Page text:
02 Apr LIFTING ACCIDENT AT WORK GOLBORNE WIGAN ASHTON IN MAKERFILED CALL 01942-665700
LIFTING ACCIDENTS AT WORK-EMPLOYERS DUTIES—ACCIDENTS IN GOLBORNE WIGAN AND ASHTON IN MAKERFIELD CALL 01942-665700.
As an employer, you must protect your workers from the risk of injury from hazardous manual handling in the workplace OTHERWISE THIS COULD CAUSE AN ACCIDENT AT WORK. Manual handling means transporting or supporting a load by hand or bodily force. It includes lifting, putting down, pushing, pulling, carrying or moving loads. A load can be an object, person or animal.
The law sets out how employers must deal with risks from manual handling and if such steps are taken this could prevent an accident at work:
1.Avoid hazardous manual handling, so far as is reasonably practicable
2.Risk assess the risk of injury from any hazardous manual handling operations that cannot be avoided
3.reduce the risk of injury from hazardous manual handling to as low as reasonably practicable.
The weight of a load is important, though the law does not set specific weight limits .Any lift at work above 25 kgs is considered dangerous BUT THE WEIGHT IS NOT THE DECIDING FACTOR FOR EXAMPLE SPACE AND MANNER OF LIFTING CAN LEAD TO AN ACCIDENT AT WORK.
In some cases, you must provide information about the weight and position of the centre of gravity of each load, if there is a risk of injury and it is reasonably practicable to do this. Reasonably practicable could mean for example by the employer at work providing a trolley or other lifting equipment to prevent an accident at work in the first place.
As an employer, you must protect workers from the risk of injury from manual handling. The Manual Handling Operations Regulations require you to take appropriate steps to provide general indications and, where it is reasonably practicable to do so, precise information on:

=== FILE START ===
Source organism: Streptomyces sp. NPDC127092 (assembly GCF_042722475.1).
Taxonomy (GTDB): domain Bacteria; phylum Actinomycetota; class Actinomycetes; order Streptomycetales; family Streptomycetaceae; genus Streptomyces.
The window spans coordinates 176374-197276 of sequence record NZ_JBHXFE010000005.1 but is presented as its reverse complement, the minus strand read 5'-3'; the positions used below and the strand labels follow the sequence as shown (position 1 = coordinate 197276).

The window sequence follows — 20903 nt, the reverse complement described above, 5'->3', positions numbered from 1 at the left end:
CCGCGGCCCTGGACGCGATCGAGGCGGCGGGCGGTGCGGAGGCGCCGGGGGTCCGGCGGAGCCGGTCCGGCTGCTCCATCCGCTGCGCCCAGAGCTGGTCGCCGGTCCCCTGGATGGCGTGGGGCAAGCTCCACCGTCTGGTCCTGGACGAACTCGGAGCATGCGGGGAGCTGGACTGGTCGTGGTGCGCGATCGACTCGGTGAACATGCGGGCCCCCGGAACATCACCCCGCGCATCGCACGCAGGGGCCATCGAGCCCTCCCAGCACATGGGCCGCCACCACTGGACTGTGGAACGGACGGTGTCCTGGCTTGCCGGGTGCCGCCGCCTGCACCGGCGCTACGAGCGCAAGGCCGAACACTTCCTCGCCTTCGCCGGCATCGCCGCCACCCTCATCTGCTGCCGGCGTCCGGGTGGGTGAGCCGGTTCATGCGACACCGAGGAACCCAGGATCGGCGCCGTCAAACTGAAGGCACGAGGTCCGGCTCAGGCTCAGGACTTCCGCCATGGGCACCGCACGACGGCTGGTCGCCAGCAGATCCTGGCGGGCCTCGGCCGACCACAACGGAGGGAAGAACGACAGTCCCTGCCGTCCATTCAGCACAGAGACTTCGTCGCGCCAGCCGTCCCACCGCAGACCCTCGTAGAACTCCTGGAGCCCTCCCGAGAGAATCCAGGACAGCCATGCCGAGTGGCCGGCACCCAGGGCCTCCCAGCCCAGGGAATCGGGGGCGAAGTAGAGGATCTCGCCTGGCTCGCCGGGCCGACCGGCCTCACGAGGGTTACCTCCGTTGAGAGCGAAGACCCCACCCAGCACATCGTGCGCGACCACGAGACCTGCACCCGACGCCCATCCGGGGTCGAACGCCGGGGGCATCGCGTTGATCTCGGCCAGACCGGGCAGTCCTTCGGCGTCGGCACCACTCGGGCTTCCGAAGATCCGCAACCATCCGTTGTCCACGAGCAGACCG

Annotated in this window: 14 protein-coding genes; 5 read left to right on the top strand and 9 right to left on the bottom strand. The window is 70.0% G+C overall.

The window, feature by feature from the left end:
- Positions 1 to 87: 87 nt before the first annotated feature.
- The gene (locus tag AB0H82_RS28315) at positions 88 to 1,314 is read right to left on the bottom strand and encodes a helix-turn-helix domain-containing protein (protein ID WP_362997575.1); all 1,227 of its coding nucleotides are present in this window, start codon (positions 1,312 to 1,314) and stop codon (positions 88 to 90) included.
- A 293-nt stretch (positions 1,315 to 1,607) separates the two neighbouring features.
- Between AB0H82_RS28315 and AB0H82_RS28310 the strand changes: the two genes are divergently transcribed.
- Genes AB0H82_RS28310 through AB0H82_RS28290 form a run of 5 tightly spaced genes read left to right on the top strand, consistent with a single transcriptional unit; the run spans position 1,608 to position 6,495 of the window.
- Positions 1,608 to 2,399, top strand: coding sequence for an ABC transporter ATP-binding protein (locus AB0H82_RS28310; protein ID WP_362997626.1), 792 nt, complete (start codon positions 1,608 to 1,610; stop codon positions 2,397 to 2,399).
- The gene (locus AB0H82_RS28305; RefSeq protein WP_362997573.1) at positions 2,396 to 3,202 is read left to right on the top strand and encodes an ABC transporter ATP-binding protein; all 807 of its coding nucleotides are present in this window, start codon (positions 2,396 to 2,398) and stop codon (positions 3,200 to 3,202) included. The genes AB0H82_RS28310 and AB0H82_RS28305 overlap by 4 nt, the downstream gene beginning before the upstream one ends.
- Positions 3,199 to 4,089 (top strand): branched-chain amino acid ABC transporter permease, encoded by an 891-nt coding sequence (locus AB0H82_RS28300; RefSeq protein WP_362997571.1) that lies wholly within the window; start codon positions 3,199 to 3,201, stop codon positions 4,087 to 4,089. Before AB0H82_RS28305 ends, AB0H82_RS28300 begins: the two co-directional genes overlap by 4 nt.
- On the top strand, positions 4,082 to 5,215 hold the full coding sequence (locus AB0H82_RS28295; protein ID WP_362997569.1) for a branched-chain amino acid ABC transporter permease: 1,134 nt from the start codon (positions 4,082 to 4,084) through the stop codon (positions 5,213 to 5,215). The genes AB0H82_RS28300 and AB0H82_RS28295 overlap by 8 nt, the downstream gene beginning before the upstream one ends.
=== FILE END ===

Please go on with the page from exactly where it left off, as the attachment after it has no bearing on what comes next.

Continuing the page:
the weight of each load, and
the heaviest side of any load whose centre of gravity is not positioned centrally.
When do you mark a load?
When thinking about whether to mark a load:
you only have to label a load if there is a risk of injury and it is reasonably practicable to do so
you do not have to provide this information if it would not be reasonably practicable to do this
What information do you include?
If it is reasonably practicable to give precise information, you should, but usually quoting weights to the nearest kilogram or two is enough. You should indicate the heaviest side, if the load is enough out of balance to take handlers by surprise.
If it is not reasonably practicable to give precise information, it is enough for you to provide general indications about the weight (and heaviest sides, if applicable) of the typical kinds of loads to be handled in a job.
Information about weight should warn handlers quickly when a load is heavy. So when you do label loads you should put the information where it will be easily seen and understood. A good example is marking heavy bags at airports. Consider whether non-English speakers may handle the load.
Marking the weight on the load itself can be a good way to give precise information, but it is not required by law.
You could also alert workers on a screen or voice picking headset when scanning bar codes/QR codes, or remind workers verbally, or using a poster.
For tasks that involve just pushing or pulling without any lifting or carrying, you may not have to provide weight information, because the weight of each item is not so relevant to the risk. What matters is how much force you need to move the load, which depends on things like:
whether the load can be wheeled or if it has to be slid or dragged
the design of the trolley and its suitability for the load
the condition of the trolley (wheels and handles)
how smooth the floor is and whether it is level or sloping
You do not have to give information about pushing and pulling forces to workers. Instead, concentrate on reducing risks by providing suitable trolleys and working conditions.
You should Train staff not to overload their trolleys, for example how to know when they reach the safe working load for the equipment they are using.
HSE’s guidance on the Manual Handling Regulations and the risk assessment tool for pushing and pulling operations (the RAPP tool) gives more information.
At Faircloughs Accident claims Solicitors we have over 60 years of experience of handling lifting cases at work. We have successfully concluded many lifting cases following hernia and back /shoulder/neck injuries across GOLBORNE WIGAN AND ASHTON IN MAKERFIELD AND THE NORTH WEST OF ENGLAND.
CALL MARK OR KEN FOR A FREE NO OBLIGATION CHAT ON YOUR NO WIN NO FEE CLAIM TODAY ON 01942-665700.